DSAT, the evil twin of CSAT, is another useful contact centre metric. It may not feature in the discussion as often as big hitters like CSAT, NPS, and CES, but it can be an invaluable tool for identifying CX issues and an important indicator of overall call centre performance.
While CSAT refers to the percentage of satisfied customers, DSAT looks at the darker side of things—the percentage of customers that are dissatisfied. We all know the value of learning from your mistakes, and DSAT illustrates these mistakes, giving you a platform for improvement.
What Is DSAT?
DSAT, an abbreviation of customer dissatisfaction, is a contact centre metric that refers to the percentage of customers that are dissatisfied with their experience.
Companies often focus on CSAT rather than DSAT. However, dissatisfied customers can offer a different kind of insight than happy customers, so it’s worth monitoring your DSAT score and taking steps to improve it.
Why Is DSAT Important in a Call Centre?
It’s somewhat surprising that companies don’t put more of a spotlight on DSAT scores, because we all know the damage that can come from unhappy customers.
Not only are unhappy customers more likely to churn, but they can also create further problems by speaking to family, friends, and social media about their negative experience, damaging your brand and potentially costing you sales opportunities.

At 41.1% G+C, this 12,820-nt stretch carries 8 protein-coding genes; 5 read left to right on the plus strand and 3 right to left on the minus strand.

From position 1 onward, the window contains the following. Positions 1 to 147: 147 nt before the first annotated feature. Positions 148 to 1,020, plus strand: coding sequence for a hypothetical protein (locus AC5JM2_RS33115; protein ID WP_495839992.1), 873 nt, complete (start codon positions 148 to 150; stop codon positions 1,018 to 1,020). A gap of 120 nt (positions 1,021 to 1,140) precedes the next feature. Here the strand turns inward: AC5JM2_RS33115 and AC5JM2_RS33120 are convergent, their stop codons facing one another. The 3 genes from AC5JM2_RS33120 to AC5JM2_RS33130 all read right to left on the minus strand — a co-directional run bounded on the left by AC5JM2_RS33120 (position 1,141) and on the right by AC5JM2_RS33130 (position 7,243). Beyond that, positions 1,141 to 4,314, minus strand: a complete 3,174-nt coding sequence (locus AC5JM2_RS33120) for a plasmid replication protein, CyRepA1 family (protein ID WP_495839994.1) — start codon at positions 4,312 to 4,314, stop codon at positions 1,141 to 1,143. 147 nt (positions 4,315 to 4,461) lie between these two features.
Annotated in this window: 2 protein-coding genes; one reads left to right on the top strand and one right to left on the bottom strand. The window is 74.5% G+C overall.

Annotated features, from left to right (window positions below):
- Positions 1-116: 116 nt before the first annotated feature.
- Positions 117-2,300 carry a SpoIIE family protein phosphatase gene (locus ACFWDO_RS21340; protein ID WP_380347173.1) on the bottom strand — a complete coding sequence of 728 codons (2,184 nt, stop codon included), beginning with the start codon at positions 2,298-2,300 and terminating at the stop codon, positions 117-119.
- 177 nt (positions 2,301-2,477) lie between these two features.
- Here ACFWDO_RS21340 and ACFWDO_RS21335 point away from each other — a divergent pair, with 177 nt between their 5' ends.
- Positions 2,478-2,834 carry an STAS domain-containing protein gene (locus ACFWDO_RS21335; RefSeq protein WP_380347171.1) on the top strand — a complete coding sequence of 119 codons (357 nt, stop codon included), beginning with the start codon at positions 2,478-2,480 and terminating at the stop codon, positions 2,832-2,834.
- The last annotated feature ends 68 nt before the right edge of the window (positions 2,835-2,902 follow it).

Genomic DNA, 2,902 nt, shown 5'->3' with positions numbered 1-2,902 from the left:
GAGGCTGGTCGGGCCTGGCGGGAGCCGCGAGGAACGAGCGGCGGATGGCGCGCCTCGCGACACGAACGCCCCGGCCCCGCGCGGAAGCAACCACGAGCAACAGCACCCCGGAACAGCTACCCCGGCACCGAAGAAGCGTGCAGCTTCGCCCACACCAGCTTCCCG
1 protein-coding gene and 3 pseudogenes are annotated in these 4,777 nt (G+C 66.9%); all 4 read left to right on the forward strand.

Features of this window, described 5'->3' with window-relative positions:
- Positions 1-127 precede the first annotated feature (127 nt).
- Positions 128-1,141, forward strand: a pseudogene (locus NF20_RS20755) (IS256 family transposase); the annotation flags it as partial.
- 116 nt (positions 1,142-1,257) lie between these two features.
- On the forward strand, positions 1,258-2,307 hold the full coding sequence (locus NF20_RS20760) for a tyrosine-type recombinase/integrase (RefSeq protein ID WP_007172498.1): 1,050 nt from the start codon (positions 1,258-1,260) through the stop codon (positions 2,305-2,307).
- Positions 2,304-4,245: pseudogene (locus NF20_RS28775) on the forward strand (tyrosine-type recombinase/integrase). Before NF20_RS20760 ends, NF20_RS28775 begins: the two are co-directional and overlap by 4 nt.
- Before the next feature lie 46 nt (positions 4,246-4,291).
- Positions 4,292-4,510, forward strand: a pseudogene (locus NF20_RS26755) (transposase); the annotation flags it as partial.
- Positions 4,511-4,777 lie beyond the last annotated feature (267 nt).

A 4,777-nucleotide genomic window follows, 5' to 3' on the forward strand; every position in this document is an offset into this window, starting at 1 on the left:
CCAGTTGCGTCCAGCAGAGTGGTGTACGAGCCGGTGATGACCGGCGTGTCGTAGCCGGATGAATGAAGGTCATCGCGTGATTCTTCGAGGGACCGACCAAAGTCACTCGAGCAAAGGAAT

With customer retention, brand image, and revenue at risk from dissatisfied customers, it can be argued that companies should focus on DSAT a lot more than they traditionally have.
Not only is DSAT an important metric in and of itself, but it’s also an important source of information around CX and overall contact centre performance.
How to Calculate Your DSAT Score
There are two methods for calculating DSAT score, both of which are quite straightforward. You can either carry out a survey and calculate the percentage of dissatisfied customers or, if you have an up-to-date CSAT score, determine your DSAT score using that existing data.
DSAT = # of Responses for 1 (Very Dissatisfied) + # of Responses for 2 (Dissatisfied)/Total # of Survey Response x 100
DSAT = 100 – CSAT
How to Improve Your DSAT Score
There are a number of actions you can take, at both agent-level and company-level, to improve your DSAT score and identify potential areas for CX improvement at the same time.
Below, we will take a look at five ways to improve your DSAT score and ensure that you are getting the most value from this underrepresented metric.